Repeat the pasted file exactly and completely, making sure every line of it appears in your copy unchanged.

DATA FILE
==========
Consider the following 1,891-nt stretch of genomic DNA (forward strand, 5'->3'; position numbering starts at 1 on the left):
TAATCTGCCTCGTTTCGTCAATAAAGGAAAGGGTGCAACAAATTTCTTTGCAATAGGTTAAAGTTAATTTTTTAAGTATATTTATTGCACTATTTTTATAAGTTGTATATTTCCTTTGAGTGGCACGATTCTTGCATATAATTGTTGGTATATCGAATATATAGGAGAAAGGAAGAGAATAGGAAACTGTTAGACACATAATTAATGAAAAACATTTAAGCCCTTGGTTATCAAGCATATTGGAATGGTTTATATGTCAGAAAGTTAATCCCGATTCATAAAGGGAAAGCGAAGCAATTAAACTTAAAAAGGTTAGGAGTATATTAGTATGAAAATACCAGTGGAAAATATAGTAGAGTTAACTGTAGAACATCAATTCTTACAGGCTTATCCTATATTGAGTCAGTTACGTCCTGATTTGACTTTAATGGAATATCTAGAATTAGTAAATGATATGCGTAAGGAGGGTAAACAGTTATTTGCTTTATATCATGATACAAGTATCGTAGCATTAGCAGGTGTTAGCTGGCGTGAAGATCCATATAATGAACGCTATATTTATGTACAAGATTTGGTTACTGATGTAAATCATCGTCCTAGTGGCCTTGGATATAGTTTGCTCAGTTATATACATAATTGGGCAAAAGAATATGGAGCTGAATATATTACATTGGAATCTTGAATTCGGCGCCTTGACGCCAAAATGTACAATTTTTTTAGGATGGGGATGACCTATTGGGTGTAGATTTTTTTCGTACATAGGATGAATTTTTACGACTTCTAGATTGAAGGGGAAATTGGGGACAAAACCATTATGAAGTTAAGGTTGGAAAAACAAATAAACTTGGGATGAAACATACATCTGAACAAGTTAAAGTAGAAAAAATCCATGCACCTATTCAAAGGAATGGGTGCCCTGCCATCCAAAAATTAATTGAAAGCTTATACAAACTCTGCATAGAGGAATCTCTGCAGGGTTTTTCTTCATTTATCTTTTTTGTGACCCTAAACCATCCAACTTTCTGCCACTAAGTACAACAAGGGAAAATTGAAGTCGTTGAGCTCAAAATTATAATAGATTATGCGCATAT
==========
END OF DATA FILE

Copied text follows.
Consider the following 1,891-nt stretch of genomic DNA (forward strand, 5'->3'; position numbering starts at 1 on the left):
TAATCTGCCTCGTTTCGTCAATAAAGGAAAGGGTGCAACAAATTTCTTTGCAATAGGTTAAAGTTAATTTTTTAAGTATATTTATTGCACTATTTTTATAAGTTGTATATTTCCTTTGAGTGGCACGATTCTTGCATATAATTGTTGGTATATCGAATATATAGGAGAAAGGAAGAGAATAGGAAACTGTTAGACACATAATTAATGAAAAACATTTAAGCCCTTGGTTATCAAGCATATTGGAATGGTTTATATGTCAGAAAGTTAATCCCGATTCATAAAGGGAAAGCGAAGCAATTAAACTTAAAAAGGTTAGGAGTATATTAGTATGAAAATACCAGTGGAAAATATAGTAGAGTTAACTGTAGAACATCAATTCTTACAGGCTTATCCTATATTGAGTCAGTTACGTCCTGATTTGACTTTAATGGAATATCTAGAATTAGTAAATGATATGCGTAAGGAGGGTAAACAGTTATTTGCTTTATATCATGATACAAGTATCGTAGCATTAGCAGGTGTTAGCTGGCGTGAAGATCCATATAATGAACGCTATATTTATGTACAAGATTTGGTTACTGATGTAAATCATCGTCCTAGTGGCCTTGGATATAGTTTGCTCAGTTATATACATAATTGGGCAAAAGAATATGGAGCTGAATATATTACATTGGAATCTTGAATTCGGCGCCTTGACGCCAAAATGTACAATTTTTTTAGGATGGGGATGACCTATTGGGTGTAGATTTTTTTCGTACATAGGATGAATTTTTACGACTTCTAGATTGAAGGGGAAATTGGGGACAAAACCATTATGAAGTTAAGGTTGGAAAAACAAATAAACTTGGGATGAAACATACATCTGAACAAGTTAAAGTAGAAAAAATCCATGCACCTATTCAAAGGAATGGGTGCCCTGCCATCCAAAAATTAATTGAAAGCTTATACAAACTCTGCATAGAGGAATCTCTGCAGGGTTTTTCTTCATTTATCTTTTTTGTGACCCTAAACCATCCAACTTTCTGCCACTAAGTACAACAAGGGAAAATTGAAGTCGTTGAGCTCAAAATTATAATAGATTATGCGCATAT